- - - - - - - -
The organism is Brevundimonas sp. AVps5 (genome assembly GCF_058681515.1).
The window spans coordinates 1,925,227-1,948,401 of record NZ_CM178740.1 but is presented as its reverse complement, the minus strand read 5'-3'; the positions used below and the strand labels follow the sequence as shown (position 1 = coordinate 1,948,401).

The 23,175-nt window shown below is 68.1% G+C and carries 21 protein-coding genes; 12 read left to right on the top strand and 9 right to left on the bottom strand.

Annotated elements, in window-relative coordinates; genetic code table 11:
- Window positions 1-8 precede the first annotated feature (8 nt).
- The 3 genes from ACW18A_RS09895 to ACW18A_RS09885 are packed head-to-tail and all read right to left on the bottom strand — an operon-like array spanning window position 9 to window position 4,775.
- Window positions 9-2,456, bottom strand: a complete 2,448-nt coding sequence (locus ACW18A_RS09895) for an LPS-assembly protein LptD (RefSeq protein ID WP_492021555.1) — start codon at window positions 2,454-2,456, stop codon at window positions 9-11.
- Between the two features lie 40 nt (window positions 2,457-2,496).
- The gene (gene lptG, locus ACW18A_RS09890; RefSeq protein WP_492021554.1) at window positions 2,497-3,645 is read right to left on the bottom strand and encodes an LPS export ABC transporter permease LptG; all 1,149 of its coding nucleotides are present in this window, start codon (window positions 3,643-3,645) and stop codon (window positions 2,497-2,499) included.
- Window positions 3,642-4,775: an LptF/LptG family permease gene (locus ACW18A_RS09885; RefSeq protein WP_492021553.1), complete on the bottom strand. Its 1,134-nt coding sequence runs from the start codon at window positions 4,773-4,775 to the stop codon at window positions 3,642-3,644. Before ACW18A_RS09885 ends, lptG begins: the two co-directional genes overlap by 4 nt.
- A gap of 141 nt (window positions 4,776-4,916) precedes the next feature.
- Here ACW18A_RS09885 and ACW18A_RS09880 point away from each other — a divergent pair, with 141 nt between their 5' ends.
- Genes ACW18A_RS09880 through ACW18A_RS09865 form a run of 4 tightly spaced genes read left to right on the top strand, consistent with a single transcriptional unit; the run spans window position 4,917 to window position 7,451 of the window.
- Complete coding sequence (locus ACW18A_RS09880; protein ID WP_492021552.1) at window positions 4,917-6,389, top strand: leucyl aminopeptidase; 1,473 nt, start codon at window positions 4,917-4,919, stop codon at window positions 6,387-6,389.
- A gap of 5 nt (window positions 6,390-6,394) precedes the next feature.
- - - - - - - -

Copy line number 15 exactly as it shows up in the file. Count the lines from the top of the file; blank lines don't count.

- A gap of 5 nt (window positions 6,390-6,394) precedes the next feature.